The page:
Theses and Dissertations

Issuing Body

Mississippi State University


Jordan, Heather R.

Committee Member

Thornton, Justin A.

Committee Member

Brown, Matthew W.

Committee Member

Perkins, Andy D.

Committee Member

Benbow, M. Eric

Date of Degree


Document Type

Dissertation - Open Access


Biological Sciences

Degree Name

Doctor of Philosophy


College of Arts and Sciences


Department of Biological Sciences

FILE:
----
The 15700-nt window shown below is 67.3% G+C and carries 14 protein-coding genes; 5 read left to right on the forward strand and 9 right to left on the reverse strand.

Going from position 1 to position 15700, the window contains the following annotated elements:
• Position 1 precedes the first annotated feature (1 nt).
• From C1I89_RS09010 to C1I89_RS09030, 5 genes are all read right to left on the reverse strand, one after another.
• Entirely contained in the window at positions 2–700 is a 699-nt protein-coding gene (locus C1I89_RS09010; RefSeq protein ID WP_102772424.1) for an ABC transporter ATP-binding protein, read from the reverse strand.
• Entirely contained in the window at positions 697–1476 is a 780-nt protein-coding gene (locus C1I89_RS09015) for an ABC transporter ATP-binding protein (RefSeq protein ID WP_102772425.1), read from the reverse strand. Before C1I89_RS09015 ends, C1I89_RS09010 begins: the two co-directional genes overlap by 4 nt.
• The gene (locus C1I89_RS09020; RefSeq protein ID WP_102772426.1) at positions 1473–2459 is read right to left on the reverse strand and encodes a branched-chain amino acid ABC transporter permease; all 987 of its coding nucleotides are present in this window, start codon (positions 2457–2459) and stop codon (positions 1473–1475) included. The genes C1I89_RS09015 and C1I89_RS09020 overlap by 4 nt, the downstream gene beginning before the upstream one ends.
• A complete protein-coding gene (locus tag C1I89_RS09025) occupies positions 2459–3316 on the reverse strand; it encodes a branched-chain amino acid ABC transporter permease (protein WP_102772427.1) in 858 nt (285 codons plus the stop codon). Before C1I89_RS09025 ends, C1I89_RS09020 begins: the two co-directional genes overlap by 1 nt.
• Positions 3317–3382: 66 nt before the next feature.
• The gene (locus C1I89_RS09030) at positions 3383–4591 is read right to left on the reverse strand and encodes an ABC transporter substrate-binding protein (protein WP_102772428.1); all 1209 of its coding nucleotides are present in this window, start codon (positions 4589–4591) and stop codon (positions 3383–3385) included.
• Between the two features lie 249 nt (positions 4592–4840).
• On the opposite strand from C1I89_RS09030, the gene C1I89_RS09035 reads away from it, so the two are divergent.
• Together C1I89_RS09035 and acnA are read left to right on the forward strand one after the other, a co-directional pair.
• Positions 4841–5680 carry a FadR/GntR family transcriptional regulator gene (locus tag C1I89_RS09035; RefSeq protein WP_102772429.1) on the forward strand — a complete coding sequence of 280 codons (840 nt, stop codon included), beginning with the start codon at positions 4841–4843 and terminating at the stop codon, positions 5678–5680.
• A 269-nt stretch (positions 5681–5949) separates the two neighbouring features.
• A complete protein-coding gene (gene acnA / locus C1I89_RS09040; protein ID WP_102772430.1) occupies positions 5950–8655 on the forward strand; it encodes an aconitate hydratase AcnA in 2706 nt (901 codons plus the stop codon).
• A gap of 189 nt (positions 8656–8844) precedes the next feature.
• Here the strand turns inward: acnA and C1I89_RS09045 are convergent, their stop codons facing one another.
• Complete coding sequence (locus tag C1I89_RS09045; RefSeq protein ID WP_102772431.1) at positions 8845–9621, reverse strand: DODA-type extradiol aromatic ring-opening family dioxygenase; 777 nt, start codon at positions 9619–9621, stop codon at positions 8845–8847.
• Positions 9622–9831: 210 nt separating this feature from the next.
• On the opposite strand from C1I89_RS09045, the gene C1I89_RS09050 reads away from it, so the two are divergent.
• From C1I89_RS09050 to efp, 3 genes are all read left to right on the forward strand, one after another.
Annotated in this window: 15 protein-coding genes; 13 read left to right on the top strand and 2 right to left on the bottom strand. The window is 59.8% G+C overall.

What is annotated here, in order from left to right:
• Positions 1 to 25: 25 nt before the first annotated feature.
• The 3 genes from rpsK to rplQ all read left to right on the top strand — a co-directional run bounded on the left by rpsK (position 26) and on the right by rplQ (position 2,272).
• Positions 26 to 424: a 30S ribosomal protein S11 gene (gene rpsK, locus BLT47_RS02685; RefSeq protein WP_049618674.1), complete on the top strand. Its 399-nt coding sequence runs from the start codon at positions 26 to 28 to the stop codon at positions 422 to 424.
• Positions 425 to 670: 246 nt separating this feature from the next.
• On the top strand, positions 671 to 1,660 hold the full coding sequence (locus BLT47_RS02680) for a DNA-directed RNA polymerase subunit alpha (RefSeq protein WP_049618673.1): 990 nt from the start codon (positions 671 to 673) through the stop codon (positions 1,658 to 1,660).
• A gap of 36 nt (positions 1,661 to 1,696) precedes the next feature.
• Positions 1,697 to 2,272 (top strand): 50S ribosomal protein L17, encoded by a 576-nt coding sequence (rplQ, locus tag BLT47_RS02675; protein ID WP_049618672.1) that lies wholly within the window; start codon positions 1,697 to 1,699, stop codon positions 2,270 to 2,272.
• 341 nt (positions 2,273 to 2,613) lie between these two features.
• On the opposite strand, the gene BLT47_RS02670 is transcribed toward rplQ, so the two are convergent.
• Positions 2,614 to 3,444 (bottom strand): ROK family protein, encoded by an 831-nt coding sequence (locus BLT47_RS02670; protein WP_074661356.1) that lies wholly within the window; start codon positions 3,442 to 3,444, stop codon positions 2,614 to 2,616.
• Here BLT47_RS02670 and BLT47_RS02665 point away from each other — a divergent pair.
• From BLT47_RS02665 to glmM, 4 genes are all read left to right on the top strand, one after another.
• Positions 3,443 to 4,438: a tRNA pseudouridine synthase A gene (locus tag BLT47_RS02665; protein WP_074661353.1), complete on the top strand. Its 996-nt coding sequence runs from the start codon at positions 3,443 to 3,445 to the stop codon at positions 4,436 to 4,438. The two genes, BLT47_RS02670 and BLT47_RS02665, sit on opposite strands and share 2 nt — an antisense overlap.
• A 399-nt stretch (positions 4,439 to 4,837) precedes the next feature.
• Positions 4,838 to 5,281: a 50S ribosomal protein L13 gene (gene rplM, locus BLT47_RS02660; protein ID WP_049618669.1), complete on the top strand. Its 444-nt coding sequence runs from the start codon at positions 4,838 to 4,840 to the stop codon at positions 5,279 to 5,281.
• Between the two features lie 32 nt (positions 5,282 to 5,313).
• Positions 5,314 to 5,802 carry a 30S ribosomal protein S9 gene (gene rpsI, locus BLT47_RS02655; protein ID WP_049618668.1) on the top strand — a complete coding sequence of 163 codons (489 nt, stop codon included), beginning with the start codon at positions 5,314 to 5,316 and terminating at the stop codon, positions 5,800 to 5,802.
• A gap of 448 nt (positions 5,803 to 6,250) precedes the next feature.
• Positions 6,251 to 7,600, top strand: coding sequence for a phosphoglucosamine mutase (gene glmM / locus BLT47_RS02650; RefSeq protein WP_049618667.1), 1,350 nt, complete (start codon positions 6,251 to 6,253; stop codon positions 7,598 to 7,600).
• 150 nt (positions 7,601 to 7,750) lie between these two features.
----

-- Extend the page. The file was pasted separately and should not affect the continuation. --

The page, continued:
Postmortem microbial communities are being extensively studied for their utility in forensic science investigations. Microbial communities associated with decomposition, necrobiome, have been shown to react in a predictable manner to the postmortem interval or time since death. These communities are affected by environmental factors such as temperature and humidity which can cause variabilities in the community structural and functional turnover. However, the transmigration patterns across organs and functional activity as decomposition progresses is still relatively unknown in a highly controlled system. This study aims to describe the community structural changes that take place during a highly controlled decomposition in mice along with one of the first representations of visualizing transmigration and detecting functional pathway differences between postmortem times. Although, postmortem microbial communities have been viewed under the scope of forensics, there are also extended uses of early postmortem microbiome communities that represent the antemortem microbiome for health research. Additionally, in this study we aim to provide evidence for the use of the early postmortem microbiome as a public health surveillance tool by detecting antibiotic resistance determinants with their corresponding bacterial genera in human autopsies. These results have provided important baseline microbial community structure and function data for forensic research in murine models and have identified antibiotic resistance determinants of high public health concern in human autopsy samples.